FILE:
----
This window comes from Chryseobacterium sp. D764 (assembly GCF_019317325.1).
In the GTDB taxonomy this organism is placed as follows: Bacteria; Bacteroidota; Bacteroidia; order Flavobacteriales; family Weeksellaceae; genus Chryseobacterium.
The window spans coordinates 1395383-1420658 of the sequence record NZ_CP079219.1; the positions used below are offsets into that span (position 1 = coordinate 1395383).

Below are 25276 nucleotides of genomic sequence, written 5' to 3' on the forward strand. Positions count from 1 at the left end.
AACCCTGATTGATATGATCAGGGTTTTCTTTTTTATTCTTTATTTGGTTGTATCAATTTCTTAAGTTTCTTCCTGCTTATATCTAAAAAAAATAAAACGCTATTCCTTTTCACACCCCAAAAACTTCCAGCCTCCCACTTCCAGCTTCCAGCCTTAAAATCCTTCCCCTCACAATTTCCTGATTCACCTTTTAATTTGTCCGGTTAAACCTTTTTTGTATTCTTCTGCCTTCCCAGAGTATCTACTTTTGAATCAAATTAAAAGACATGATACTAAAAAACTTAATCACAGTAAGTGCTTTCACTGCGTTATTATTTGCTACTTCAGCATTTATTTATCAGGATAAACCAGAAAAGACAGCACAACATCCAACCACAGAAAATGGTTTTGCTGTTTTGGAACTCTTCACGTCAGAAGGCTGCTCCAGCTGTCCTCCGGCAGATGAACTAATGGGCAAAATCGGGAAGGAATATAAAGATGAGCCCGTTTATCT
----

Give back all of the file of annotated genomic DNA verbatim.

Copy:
This window comes from Chryseobacterium sp. D764 (assembly GCF_019317325.1).
In the GTDB taxonomy this organism is placed as follows: Bacteria; Bacteroidota; Bacteroidia; order Flavobacteriales; family Weeksellaceae; genus Chryseobacterium.
The window spans coordinates 1395383-1420658 of the sequence record NZ_CP079219.1; the positions used below are offsets into that span (position 1 = coordinate 1395383).

Below are 25276 nucleotides of genomic sequence, written 5' to 3' on the forward strand. Positions count from 1 at the left end.
AACCCTGATTGATATGATCAGGGTTTTCTTTTTTATTCTTTATTTGGTTGTATCAATTTCTTAAGTTTCTTCCTGCTTATATCTAAAAAAAATAAAACGCTATTCCTTTTCACACCCCAAAAACTTCCAGCCTCCCACTTCCAGCTTCCAGCCTTAAAATCCTTCCCCTCACAATTTCCTGATTCACCTTTTAATTTGTCCGGTTAAACCTTTTTTGTATTCTTCTGCCTTCCCAGAGTATCTACTTTTGAATCAAATTAAAAGACATGATACTAAAAAACTTAATCACAGTAAGTGCTTTCACTGCGTTATTATTTGCTACTTCAGCATTTATTTATCAGGATAAACCAGAAAAGACAGCACAACATCCAACCACAGAAAATGGTTTTGCTGTTTTGGAACTCTTCACGTCAGAAGGCTGCTCCAGCTGTCCTCCGGCAGATGAACTAATGGGCAAAATCGGGAAGGAATATAAAGATGAGCCCGTTTATCT